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"Your Suspension Parts Expert..."

Strutmasters is the Suspension Parts Experts. For more than 10 years, we have been assisting the automotive community discover the best money saving deals on all of their suspension parts. With our massive selection of Suspension Parts, Low Price Guarantee, No- Hassle Return Policy and our crew of Certified Suspension Parts Experts to help you anytime you may need it. You can feel assured in your suspension purchase today.

Strutmasters builds and resells car and truck suspension parts. We offer suspension components like coil springs, air suspension, leaf springs, sway bars, bushings, shocks, and struts to enhance your automotive performance or to replace your OEM suspension parts.

Below you will find a description of each of the important suspension parts for various types of cars and trucks.

Suspension Springs are the suspension system's primary line of defense. When you drive you will certainly encounter bumps and dips. These variables within the surface of the street or the backcountry road send force up through the wheels. Bumps send your wheels skyward, and dips draw them down. The suspension spring's task is to absorb this power and carry your wheels back to a condition of equilibrium. You will find several standard types of Suspension Springs used on contemporary vehicles: Leaf Springs, Coil Springs, Torsion Bars, and Air Springs.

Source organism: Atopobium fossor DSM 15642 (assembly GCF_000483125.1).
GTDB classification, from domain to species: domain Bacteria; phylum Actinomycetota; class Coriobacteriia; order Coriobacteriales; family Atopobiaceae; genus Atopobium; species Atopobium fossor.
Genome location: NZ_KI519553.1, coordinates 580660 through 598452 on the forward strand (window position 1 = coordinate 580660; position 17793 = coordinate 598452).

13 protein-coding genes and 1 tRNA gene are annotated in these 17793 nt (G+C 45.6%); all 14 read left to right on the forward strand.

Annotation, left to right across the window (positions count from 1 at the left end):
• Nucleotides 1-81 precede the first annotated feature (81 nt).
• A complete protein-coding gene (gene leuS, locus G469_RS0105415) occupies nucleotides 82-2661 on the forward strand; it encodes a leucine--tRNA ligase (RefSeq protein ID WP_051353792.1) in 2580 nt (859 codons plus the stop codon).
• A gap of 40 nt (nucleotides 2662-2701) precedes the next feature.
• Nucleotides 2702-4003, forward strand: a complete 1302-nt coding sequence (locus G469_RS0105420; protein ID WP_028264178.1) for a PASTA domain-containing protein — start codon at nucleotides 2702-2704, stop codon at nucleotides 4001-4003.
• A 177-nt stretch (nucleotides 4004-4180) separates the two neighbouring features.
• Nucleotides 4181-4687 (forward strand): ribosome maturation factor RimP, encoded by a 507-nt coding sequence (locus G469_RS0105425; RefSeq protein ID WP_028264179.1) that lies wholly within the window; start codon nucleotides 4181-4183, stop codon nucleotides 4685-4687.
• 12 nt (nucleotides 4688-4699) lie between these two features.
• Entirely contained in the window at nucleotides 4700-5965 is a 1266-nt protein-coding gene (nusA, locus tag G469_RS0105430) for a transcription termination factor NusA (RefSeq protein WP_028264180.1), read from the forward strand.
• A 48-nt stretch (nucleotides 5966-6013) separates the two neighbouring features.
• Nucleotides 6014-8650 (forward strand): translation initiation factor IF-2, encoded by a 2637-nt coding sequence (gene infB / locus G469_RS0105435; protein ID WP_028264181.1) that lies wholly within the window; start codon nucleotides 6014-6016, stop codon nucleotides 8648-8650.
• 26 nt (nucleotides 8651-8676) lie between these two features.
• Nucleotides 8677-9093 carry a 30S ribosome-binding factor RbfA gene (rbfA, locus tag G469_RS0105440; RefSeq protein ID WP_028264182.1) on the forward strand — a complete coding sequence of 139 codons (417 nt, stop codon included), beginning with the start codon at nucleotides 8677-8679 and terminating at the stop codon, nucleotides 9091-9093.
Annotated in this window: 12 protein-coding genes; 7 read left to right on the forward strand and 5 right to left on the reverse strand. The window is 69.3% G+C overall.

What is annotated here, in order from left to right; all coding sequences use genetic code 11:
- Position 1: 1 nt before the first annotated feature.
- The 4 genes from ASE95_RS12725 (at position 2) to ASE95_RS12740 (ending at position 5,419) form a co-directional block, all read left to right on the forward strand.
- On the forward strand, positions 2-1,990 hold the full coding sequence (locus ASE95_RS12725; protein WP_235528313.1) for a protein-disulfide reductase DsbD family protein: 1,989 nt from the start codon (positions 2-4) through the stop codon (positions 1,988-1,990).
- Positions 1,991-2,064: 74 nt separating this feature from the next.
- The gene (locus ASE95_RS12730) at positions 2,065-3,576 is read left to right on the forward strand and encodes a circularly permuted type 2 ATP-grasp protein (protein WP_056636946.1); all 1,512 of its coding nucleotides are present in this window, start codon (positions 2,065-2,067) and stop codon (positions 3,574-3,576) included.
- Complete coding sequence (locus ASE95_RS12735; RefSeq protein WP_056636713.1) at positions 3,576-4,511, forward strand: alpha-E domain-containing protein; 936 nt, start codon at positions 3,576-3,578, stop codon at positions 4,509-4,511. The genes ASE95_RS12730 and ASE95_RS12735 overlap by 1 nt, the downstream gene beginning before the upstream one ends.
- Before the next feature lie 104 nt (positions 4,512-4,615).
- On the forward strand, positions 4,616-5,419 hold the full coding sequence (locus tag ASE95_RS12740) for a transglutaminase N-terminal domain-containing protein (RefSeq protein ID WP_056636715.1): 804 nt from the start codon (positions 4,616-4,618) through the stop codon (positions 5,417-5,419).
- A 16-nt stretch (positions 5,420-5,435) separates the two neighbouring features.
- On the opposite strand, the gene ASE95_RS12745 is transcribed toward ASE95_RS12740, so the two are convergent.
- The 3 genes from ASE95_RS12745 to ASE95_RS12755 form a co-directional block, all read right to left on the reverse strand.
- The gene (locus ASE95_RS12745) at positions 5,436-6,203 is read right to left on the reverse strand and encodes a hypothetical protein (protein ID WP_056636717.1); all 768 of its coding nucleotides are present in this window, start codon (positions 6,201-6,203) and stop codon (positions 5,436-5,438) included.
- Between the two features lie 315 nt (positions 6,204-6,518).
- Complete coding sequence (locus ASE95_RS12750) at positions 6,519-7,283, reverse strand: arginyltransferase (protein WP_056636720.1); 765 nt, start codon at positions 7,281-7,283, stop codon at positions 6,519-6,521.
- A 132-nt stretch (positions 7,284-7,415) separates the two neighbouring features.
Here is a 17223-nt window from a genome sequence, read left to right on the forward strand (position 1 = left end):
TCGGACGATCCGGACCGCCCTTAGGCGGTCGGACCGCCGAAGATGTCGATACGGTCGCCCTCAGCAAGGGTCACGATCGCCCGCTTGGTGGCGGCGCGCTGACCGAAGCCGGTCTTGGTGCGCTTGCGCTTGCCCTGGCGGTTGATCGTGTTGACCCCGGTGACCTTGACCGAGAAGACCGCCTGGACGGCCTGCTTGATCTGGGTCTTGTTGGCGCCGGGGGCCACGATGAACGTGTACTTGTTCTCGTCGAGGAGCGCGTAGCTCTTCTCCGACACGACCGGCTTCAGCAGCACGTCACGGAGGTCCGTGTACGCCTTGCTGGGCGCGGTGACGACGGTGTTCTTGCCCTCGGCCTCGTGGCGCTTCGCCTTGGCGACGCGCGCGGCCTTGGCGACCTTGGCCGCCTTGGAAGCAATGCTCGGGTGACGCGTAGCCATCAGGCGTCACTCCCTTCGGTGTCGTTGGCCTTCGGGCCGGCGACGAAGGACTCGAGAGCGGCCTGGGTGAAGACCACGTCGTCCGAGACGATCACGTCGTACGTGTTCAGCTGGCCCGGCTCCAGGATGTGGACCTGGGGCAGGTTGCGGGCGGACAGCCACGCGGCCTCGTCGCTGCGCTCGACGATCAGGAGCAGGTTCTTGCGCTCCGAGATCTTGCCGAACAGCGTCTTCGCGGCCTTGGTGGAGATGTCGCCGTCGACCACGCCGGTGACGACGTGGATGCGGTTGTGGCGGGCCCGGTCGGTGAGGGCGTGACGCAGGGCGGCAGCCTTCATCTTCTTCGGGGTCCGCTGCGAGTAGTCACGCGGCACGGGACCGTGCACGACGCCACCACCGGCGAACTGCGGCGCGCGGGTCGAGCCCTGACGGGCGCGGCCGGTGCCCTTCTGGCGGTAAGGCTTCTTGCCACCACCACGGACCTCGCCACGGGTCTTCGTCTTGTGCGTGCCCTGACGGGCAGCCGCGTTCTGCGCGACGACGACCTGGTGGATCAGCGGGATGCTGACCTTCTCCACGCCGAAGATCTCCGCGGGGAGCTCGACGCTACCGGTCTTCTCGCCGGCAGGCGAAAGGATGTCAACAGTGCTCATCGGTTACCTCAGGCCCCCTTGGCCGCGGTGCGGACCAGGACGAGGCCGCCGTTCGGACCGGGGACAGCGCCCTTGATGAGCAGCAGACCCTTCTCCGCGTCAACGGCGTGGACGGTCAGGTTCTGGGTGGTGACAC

Suspension Bushings connect your expensive suspension components together, serve as protective seals to connection points, and are vital to how they function.  Suspension Bushings work like cartilage in between the bones in your body. They make a perfect connection between the different parts of your suspension system.  This results in perfect suspension alignment and drastically better handling.

The Suspension Compressor is the differentiating part between standard suspension and self leveling suspension. Self leveling suspensions are often offered in luxury cars are updates. The suspension adjust according to the driver's input; the suspension compressor does the adjusting.

Many people think that performance programmers are only used to unleash your engine's hidden horsepower and torque. While this is their primary job, performance programmers also have another important function: speedometer recalibration. Installing bigger tires or a different rear-end gear set throws your speedometer out of whack, which can lead to a ticket and a day in traffic court. A performance programmer recalibrates your engine's speed sensor to give you an accurate readout of your velocity. Check out our Performance Programmer Research Guide for more details. 

Stepping up into a lifted rig can be quite a chore, especially for young and old passengers. Like a built-in ladder, nerf bars and side steps help hoist you up and down from your cabin. Learn more by leafing through our Nerf Bar & Side Step Research Guide.